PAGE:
By now I’m sure you have seen videos plaguing the internet bashing the Common Core. As a math teacher, I would like to say that every last one of these videos insults me.
I would say 7 times out of 10 (10/10 if they’re parents of elementary school children) as soon as someone finds out that I am a math teacher, their first question is “so what do you think of the Common Core? Isn’t it stupid/unnecessary/tedious/revolting?”
To which I politely say, “you think the math that you were taught in school is simple ‘mental math’ but do you know WHY you do math the way you do?” And their response is either 1) “Yes,” and then they proceed to explain the process by which they do math (which, by the way, is not an actual answer) or 2) I don’t care WHY it works.
And that is exactly what is wrong with the current education system and why Common Core was created.
After just one week and a semester, I can already see why the Common Core is so necessary. I teach kids who lack the basic understanding of arithmetic. My students are mostly juniors and seniors who are learning advanced algebraic concepts. They can handle “solving for x.” They know that what you do to one side you must do to the other. But once they move their 7 over to the other side, they ask me for a calculator (ask is the wrong word. They flat out state they cannot do it without one) to figure out 7-13. Better yet, when they balance equations they never stop and ask why we must do it that way. WHY? Because these students lack the basic number sense that was missing from their early education, and by the time they get to me, the damage is almost too great. Students have become so used to not caring why math works the way it does, it’s so hard to turn them back. They are numb to the greatness of math.
Take a look at this video:
I found this in an article in which the last line states “Heaven help us.” They criticize this teacher because she took “56 Seconds to Explain 9+6=15.” 56 SECONDS! ARE YOU KIDDING ME?
But what absolutely no one seems to consider is how these students who learn addition this way will handle math later in life. Sure, you learned how to add in 10 seconds as a first grader and maybe now your first grader’s teacher is spending 10 days teaching your daughter how to add. But think about it this way: do you know why you used to add the way your teacher taught you? If your answer is “yes. You add the ones side and then the tens and you carry the one if necessary” then your answer is completely and entirely incorrect. THAT is not the basis of addition. That is not HOW addition works.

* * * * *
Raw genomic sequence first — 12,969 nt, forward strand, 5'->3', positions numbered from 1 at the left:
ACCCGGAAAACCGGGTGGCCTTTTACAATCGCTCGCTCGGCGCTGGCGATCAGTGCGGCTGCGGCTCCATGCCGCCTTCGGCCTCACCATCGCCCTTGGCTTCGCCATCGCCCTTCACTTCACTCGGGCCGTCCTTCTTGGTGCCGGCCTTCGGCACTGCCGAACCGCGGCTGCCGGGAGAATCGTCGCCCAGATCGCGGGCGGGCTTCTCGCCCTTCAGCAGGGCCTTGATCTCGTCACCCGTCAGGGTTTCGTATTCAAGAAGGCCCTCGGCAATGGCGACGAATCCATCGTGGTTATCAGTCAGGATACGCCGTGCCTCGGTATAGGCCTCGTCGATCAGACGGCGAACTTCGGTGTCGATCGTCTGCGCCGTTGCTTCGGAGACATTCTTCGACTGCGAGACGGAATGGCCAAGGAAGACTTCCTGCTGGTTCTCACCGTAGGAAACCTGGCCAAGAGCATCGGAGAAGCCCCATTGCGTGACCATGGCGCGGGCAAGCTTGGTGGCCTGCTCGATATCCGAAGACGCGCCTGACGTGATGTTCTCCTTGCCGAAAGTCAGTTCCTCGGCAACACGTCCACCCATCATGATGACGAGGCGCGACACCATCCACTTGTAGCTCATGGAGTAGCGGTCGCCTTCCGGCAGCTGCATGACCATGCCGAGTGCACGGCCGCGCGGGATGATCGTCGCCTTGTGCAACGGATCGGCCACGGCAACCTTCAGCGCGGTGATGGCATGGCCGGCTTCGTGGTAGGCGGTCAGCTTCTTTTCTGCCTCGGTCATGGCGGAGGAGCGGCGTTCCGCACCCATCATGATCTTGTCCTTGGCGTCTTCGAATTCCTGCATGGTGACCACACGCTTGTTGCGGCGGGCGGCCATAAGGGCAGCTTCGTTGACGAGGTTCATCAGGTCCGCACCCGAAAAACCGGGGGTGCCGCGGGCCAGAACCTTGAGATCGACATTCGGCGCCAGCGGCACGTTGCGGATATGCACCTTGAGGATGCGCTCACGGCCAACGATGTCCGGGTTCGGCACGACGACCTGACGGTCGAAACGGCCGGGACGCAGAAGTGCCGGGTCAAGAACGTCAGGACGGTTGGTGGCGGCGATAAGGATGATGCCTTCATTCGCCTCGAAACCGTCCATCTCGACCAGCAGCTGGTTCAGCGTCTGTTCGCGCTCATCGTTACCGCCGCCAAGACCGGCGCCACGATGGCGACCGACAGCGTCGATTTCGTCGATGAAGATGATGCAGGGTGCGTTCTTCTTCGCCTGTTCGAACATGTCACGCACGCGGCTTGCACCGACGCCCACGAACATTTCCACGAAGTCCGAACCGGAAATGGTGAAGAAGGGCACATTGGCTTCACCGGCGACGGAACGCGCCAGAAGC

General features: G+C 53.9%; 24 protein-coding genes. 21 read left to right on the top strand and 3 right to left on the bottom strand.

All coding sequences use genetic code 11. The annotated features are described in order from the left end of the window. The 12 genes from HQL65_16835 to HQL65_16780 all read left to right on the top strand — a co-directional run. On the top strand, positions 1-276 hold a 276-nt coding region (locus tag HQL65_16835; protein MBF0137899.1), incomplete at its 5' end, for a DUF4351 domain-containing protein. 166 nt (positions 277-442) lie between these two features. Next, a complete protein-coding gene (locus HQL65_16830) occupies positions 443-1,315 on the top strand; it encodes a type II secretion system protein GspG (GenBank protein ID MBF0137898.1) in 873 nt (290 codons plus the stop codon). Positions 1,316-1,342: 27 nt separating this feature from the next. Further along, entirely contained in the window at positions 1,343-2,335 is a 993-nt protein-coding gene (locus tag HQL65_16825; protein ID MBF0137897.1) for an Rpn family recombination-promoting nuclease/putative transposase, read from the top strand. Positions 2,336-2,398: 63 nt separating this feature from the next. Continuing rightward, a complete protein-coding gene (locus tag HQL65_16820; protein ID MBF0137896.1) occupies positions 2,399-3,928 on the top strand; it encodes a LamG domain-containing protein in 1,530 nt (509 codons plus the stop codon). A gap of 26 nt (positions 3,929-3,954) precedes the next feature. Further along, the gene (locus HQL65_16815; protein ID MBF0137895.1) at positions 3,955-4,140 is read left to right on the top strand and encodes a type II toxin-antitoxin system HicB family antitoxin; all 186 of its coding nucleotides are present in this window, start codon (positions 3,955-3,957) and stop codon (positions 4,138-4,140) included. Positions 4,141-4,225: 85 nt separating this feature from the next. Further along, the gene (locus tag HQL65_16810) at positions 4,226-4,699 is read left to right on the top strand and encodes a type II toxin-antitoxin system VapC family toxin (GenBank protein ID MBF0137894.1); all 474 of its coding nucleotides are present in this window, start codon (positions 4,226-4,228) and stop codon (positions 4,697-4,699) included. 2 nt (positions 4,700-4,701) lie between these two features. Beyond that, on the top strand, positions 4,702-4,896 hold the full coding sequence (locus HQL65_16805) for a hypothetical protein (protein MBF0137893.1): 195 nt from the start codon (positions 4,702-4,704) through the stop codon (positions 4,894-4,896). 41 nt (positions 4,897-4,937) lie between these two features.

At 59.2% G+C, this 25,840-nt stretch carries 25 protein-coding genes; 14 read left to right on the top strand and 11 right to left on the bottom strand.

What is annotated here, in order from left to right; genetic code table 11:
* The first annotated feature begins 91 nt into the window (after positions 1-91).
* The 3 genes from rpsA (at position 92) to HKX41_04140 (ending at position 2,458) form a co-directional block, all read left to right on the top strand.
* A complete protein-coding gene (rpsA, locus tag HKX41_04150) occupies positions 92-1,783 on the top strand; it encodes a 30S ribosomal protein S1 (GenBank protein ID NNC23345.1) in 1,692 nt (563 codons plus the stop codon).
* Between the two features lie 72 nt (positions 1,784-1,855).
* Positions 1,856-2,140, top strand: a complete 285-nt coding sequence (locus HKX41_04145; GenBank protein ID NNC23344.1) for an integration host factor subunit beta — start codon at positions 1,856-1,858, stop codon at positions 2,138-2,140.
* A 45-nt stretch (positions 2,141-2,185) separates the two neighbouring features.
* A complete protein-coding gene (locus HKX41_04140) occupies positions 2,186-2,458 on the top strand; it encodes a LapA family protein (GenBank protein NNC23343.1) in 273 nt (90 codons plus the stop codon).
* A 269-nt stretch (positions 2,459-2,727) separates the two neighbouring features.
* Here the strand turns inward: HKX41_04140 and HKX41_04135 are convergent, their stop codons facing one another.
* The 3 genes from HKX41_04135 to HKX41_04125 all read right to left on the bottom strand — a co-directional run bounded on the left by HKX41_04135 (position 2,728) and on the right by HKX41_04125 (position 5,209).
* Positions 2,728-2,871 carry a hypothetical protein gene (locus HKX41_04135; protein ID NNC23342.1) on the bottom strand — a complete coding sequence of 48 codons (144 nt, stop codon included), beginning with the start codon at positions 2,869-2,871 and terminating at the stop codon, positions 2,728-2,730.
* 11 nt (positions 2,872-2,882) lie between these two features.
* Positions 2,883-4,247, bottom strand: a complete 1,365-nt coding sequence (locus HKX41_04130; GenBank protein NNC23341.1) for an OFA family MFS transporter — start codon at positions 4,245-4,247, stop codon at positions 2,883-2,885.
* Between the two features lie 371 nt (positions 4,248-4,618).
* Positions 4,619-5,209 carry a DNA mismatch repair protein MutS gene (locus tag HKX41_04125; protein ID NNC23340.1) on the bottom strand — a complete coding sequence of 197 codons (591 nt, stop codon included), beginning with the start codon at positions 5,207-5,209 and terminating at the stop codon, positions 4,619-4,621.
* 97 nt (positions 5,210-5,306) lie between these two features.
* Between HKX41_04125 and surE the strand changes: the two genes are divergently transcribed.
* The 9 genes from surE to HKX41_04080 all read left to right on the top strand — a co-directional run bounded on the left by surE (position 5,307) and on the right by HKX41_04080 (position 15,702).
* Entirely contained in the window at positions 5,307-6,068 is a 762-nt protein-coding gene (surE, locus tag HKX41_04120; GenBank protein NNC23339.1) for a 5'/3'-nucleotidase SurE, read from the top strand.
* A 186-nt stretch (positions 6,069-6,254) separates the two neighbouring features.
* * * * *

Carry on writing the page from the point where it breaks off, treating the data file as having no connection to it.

Let me explain: Common Core takes the concept of decomposition and allows students to analyze each individual number in a problem. Instead of looking at 9 at face value, it shows students to look at 9 pictorially (e.g. IIIII IIII) and also in terms of other numbers e.g. 9 is 1 away from 10, a number that is much more comfortable to work with. There’s a reason why we all learned the concept of estimation and rounding. We can then work with numbers that are easier for us to deal with. It’s essentially the same thing here but it takes into account accuracy and what good is math if it is inaccurate?
It’s the same concept when it comes to subtraction. Instead of looking at 34-16 and carrying the one, we want to decompose these numbers and analyze their position with regards to other numbers. 16 is 4 away from 20, which is 10 away from 30 which is 4 away from 34. We take 4, 10, and 4 and get 18, and guess what! 34-16=18!
Doesn’t that actually make more sense instead of trying to subtract 4-6 and borrowing a 1 from 3? Why do we do that anyway? Because some old dude a long time ago realized that works. Why do we teach it that way? Because someone somewhere realized it’s much faster to teach kids subtraction this way instead of showing them why it actually works.
The problem with this is students take number operations for granted and later in life never stop to question anything in mathematics anymore. This is why so many students hate math. It doesn’t MAKE sense to them because no one taught them TO make sense of anything. Or that there is any sense in math at all. We take an already abstract concept and keep it as abstract as possible. The “old fashioned way” of learning subtraction works, but who cares if it doesn’t even make sense?
In a couple of years (or maybe by the end of the year) your first grader will have a better grasp on subtraction than you do. THAT is what Common Core is doing for this generation. THAT is what Common Core was designed for. So that in 10 years when I teach the student that learned arithmetic from the Common Core, he will have a much better grasp of the advanced algebraic concepts I send his way. Because he will have the number sense to understand and even question why it works the way it does.
Thank heavens for the Common Core.peace, love, math, Miss K